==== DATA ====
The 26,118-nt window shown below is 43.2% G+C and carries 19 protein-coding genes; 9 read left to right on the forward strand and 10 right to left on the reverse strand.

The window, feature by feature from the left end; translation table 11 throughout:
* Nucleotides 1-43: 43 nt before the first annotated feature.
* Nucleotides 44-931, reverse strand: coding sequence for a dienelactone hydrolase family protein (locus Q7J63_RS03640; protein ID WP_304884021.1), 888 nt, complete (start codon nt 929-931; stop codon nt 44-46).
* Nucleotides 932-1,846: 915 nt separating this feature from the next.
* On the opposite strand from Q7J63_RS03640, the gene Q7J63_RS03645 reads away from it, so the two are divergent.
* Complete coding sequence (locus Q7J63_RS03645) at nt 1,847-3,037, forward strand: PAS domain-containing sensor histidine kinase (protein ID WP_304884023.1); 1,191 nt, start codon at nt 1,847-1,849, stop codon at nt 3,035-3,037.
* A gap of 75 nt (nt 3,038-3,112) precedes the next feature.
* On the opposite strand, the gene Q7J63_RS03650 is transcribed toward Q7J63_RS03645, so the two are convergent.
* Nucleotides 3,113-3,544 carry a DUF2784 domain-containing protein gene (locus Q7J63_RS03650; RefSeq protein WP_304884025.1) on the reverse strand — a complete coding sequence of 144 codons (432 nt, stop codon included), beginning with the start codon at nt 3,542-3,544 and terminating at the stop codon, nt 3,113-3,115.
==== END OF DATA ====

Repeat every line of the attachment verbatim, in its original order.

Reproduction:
The 26,118-nt window shown below is 43.2% G+C and carries 19 protein-coding genes; 9 read left to right on the forward strand and 10 right to left on the reverse strand.

The window, feature by feature from the left end; translation table 11 throughout:
* Nucleotides 1-43: 43 nt before the first annotated feature.
* Nucleotides 44-931, reverse strand: coding sequence for a dienelactone hydrolase family protein (locus Q7J63_RS03640; protein ID WP_304884021.1), 888 nt, complete (start codon nt 929-931; stop codon nt 44-46).
* Nucleotides 932-1,846: 915 nt separating this feature from the next.
* On the opposite strand from Q7J63_RS03640, the gene Q7J63_RS03645 reads away from it, so the two are divergent.
* Complete coding sequence (locus Q7J63_RS03645) at nt 1,847-3,037, forward strand: PAS domain-containing sensor histidine kinase (protein ID WP_304884023.1); 1,191 nt, start codon at nt 1,847-1,849, stop codon at nt 3,035-3,037.
* A gap of 75 nt (nt 3,038-3,112) precedes the next feature.
* On the opposite strand, the gene Q7J63_RS03650 is transcribed toward Q7J63_RS03645, so the two are convergent.
* Nucleotides 3,113-3,544 carry a DUF2784 domain-containing protein gene (locus Q7J63_RS03650; RefSeq protein WP_304884025.1) on the reverse strand — a complete coding sequence of 144 codons (432 nt, stop codon included), beginning with the start codon at nt 3,542-3,544 and terminating at the stop codon, nt 3,113-3,115.